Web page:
ity,For the thought cf. Spencer, Data of
Ethics, 114: “Joint aggressions upon men outside the
society cannot prosper if there are many aggressions of man on man
within the society;” Leslie Stephen, Science of
Ethics, Chapter. VIII. 31: “It (the loyalty of a thief
to his gang) is rather a spurious or class morality,” etc.;
James Boswell's good book, nor any other good thinng . . . is or can be
performed by any man in virtue of his badness, but always solely in
spite thereof.” Proclus, In Rempub. Kroll i. 20 expands this idea.
(ConvivioI. xii.) attributes to the Philosopher in the
fifth of the ethics the saying that even
used, or revived, in Modern Greek newspapers. and similar
creatures.The syntax of this famous
allegory is anacoluthic and perhaps uncertain: but there need be no
doubt about the meaning. Cf. my article in the Classical
Review, xx. (1906) p. 247. Huxley commends the Allegory,
Methods and Results, p. 313. Cf. also Carlyle's famous metaphor of the ship
doubling Cape Horn by ballot.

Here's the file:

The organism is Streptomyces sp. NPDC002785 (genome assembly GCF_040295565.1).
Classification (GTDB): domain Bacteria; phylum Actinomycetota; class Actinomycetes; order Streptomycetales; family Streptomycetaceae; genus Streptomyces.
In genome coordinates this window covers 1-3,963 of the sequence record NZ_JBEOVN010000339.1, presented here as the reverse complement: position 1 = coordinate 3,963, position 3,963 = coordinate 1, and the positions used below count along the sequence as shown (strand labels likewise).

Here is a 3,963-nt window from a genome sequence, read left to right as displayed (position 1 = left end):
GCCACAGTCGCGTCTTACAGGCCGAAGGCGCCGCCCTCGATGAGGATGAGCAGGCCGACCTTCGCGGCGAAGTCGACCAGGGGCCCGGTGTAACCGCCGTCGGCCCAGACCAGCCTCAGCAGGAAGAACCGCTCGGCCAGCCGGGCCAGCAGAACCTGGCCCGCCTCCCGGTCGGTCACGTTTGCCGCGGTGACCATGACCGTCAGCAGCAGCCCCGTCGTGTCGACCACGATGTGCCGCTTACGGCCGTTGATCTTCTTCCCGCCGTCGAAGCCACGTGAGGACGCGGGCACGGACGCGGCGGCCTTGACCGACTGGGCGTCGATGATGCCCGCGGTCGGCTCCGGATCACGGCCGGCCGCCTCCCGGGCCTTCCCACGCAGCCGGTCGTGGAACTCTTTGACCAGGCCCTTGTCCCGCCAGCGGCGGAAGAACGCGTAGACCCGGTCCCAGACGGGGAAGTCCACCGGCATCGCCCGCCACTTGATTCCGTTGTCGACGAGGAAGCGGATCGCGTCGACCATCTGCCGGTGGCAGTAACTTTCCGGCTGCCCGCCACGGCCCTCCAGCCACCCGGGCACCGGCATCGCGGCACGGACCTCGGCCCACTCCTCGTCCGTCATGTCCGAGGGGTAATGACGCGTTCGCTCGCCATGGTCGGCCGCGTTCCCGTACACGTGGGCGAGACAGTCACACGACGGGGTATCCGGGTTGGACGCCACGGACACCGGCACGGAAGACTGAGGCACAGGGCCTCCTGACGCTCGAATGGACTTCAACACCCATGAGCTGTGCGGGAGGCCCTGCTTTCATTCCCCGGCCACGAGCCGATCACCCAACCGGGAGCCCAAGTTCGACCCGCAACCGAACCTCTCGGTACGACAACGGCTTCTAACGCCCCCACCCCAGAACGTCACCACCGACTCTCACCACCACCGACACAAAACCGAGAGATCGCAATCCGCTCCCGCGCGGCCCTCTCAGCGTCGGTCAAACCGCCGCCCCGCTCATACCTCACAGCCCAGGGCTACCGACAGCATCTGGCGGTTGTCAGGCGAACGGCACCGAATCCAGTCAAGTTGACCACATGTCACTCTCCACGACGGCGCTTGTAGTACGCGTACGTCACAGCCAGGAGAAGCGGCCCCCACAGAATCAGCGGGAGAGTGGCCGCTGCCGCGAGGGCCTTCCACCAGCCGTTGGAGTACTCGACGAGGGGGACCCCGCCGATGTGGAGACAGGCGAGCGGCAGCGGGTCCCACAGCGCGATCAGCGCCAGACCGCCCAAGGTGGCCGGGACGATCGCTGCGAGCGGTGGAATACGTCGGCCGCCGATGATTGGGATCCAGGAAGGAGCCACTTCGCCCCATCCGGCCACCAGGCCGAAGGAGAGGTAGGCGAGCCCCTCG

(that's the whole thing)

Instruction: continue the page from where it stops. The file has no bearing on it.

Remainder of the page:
Cf. Class. Phil.
ix. (1914) p. 362. Conceive this sort
of thing happening either on many ships or on one: Picture a shipmasterThe Athenian demos, as portrayed e.g. in
Aristophanes’Knights 40 ff. and
passim. Cf. Aristot.Rhet.
1406 b 35K
therCf. Gorg. 490 B,
Self-Reliance: “It is easy . . . to brook
the rage of the cultivated classes . . . . But . . . when the
unintelligent brute force that lies at the bottom of society is made to
growl and mow, it needs the habit of magnanimity and religion to treat
it godlike as a trifle of no concernment,” Carlyle, French
Revolution: “Great is the combined voice of men . . .
. He who can resist that has his footing somewhere beyond
time.” For the public as the great sophist cf. Brimley, Essays, p. 224
(The Angel in the House): “The miserable view of life and its
purposes which society instils into its youth of both sexes, being